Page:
"I want to be the next Emeril, the next Wolfgang Puck, the next Norman Van Aiken," Michael Blum says. Judging from his plans for a 5,000-square-foot space at 2000 Harrison St. in Hollywood, it may be only a matter of time. "We're about food that's in-your-face, Cirque de Soleil dining. We're going to create something here that could hold its own in New York, Toronto, Seattle. I want this to be a big-time restaurant with the feel of old Hollywood, like the Diplomat when Sinatra was there." Blum, who's a dead ringer for Mark Ruffalo, runs, as he puts it, "at 110 miles per hour." He's just made a deal to sell Michael's Kitchen in Dania Beach, the place he started in 1994 as a takeout bakery and eventually turned into the little restaurant that could. That cash will come in handy. Blum's new Hollywood spot, also to be called Michael's Kitchen is setting him and partner Andy Savvidas, owner of 11th Street Diner in Miami, back a cool million. The City of Hollywood kicked in $150,000, a sum Blum calls "unprecedented."
Workers haul light fixtures and ladders; designer Carlos Adhavsingh paces, vetting paint colors through his cell phone. Blum's dream had better come true before next week, when he's got his first private party scheduled for the back room.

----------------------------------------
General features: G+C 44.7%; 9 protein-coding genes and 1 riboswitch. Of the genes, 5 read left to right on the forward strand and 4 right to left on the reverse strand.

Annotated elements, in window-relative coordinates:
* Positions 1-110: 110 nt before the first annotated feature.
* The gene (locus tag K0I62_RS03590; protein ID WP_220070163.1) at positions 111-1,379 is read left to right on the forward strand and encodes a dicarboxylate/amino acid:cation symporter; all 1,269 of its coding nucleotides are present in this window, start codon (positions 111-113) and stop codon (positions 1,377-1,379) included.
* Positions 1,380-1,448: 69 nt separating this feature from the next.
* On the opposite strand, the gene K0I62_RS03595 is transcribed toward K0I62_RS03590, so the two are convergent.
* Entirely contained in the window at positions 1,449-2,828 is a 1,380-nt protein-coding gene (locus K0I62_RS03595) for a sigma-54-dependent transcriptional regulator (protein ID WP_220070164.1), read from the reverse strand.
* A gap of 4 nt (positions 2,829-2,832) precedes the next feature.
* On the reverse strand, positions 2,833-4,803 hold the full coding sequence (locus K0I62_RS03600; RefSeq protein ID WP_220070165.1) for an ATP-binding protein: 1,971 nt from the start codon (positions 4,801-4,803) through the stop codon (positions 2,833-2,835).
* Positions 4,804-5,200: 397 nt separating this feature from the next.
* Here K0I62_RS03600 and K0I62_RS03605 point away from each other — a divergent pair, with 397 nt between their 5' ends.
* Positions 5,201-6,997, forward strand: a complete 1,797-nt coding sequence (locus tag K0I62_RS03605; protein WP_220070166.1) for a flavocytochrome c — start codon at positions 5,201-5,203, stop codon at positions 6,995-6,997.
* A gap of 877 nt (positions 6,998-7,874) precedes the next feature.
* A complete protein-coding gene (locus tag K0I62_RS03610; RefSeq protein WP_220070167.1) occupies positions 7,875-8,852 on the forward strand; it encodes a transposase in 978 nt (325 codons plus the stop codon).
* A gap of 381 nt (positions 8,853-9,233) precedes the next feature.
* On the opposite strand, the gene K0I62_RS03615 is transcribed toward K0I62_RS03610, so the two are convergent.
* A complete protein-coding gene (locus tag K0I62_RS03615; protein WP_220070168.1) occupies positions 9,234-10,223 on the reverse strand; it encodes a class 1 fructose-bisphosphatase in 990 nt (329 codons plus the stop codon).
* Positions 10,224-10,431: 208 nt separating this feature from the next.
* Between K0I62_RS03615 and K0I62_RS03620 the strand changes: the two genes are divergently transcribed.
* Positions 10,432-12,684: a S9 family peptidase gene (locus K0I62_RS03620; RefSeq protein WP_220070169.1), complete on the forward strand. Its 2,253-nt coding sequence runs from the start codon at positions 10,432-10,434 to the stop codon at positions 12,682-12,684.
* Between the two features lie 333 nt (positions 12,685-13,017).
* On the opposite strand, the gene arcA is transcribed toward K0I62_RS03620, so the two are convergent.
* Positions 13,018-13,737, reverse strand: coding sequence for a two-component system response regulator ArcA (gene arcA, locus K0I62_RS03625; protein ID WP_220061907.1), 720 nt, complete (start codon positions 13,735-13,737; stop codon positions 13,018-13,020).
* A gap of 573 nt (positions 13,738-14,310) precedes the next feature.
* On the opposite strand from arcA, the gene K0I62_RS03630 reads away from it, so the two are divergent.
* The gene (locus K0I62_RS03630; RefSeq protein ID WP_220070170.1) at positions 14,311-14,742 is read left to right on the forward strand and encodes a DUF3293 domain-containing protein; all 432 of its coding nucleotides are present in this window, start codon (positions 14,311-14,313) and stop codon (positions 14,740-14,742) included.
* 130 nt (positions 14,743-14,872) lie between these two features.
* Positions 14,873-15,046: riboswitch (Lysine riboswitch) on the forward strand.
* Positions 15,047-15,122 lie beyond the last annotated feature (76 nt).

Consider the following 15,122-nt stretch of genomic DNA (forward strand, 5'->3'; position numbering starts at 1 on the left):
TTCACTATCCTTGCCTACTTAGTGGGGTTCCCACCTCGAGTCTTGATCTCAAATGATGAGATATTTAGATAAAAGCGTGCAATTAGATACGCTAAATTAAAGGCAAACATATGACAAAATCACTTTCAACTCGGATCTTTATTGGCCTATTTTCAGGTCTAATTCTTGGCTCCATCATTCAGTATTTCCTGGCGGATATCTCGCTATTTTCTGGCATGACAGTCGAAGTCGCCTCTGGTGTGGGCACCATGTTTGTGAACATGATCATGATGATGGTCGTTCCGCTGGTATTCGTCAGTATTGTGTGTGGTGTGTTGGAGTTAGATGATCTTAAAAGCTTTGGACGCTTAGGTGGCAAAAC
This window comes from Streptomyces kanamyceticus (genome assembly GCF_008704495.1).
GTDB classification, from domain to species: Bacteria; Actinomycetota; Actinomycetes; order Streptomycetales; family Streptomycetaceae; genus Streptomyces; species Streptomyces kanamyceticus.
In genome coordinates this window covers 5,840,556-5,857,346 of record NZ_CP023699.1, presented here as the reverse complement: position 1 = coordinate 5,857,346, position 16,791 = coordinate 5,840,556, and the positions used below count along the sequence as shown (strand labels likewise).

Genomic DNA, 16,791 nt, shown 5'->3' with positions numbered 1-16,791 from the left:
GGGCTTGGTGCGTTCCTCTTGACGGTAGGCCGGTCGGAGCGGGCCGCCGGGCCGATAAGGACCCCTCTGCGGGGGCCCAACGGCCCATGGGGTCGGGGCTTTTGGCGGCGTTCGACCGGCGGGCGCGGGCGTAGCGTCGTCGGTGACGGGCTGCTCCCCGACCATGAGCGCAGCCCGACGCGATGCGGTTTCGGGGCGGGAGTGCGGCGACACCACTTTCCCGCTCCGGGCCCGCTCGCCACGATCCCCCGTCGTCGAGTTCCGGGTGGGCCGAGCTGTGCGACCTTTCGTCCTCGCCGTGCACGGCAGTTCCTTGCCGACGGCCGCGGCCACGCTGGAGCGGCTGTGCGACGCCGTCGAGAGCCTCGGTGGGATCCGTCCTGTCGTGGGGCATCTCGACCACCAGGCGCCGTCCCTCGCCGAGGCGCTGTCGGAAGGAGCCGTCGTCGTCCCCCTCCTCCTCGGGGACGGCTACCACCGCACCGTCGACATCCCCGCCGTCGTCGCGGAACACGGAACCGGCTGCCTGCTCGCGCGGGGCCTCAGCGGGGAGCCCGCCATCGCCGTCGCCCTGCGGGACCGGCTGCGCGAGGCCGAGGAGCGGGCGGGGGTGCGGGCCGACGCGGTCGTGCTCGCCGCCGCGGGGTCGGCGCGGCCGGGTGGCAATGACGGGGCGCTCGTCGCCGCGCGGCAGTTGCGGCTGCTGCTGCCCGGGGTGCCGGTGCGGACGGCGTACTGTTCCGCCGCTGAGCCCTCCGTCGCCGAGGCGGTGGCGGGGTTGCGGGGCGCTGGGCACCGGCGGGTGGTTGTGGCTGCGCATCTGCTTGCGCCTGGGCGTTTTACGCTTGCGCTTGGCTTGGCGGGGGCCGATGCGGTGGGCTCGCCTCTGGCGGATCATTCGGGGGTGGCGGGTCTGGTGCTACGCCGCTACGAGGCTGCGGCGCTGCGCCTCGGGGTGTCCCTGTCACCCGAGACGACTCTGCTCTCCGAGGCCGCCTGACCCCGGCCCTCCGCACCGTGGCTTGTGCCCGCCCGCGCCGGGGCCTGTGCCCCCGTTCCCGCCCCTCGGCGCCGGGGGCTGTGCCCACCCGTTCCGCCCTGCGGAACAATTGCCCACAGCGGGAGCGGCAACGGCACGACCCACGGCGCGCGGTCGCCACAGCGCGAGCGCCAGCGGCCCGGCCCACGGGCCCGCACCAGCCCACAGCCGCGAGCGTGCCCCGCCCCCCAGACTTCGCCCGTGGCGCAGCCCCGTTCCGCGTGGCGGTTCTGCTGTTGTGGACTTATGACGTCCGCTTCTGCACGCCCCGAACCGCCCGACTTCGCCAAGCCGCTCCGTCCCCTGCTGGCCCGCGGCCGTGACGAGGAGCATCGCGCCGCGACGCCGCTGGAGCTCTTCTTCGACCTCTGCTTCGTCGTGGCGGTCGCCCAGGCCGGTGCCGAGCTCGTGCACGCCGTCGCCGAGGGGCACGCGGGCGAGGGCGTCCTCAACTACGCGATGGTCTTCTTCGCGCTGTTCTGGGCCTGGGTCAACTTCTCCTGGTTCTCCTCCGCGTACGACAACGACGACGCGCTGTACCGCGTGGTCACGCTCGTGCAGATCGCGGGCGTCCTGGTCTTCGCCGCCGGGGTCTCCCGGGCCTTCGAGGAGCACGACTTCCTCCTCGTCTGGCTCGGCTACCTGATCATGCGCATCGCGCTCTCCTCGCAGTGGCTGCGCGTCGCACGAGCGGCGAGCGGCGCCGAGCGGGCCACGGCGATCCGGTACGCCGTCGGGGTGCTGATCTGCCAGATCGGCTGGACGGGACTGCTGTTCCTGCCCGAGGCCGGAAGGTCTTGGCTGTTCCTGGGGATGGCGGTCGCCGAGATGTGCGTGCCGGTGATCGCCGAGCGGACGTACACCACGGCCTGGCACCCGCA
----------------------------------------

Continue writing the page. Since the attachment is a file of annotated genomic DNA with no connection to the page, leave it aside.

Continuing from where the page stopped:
"This wine cooler is my pride and joy," he says. Floor to ceiling, made to hold 2,200 bottles -- "a Wine Spectator-level wine list" -- the Lucite shelving disappears when the lights go down, leaving bottles floating in space. The bar will feature "top-shelf brands." Ceviche and oyster shooters will be dished up from a center island. Leather banquettes are arranged "like a 42-person theater," with front-row seats for the open kitchen, where Blum and chef Brian Smith (of Armadillo Café) will perform their magic tricks, every toss of the pan reflected on stainless-steel walls. Diners at the granite bar facing the kitchen will be "four feet from the flames." Will Blum be handing out fire-retardant bibs?
He may just set Hollywood, if not his customers, on fire. Blum admits the competition is fierce, but with space to seat 255 indoors and out; room enough for the athletes, politicos, and celebs he hopes to attract when he opens December 22; plus a private party room renting for $8,000 a pop on weekends, it looks like he's got his lobsters in a row.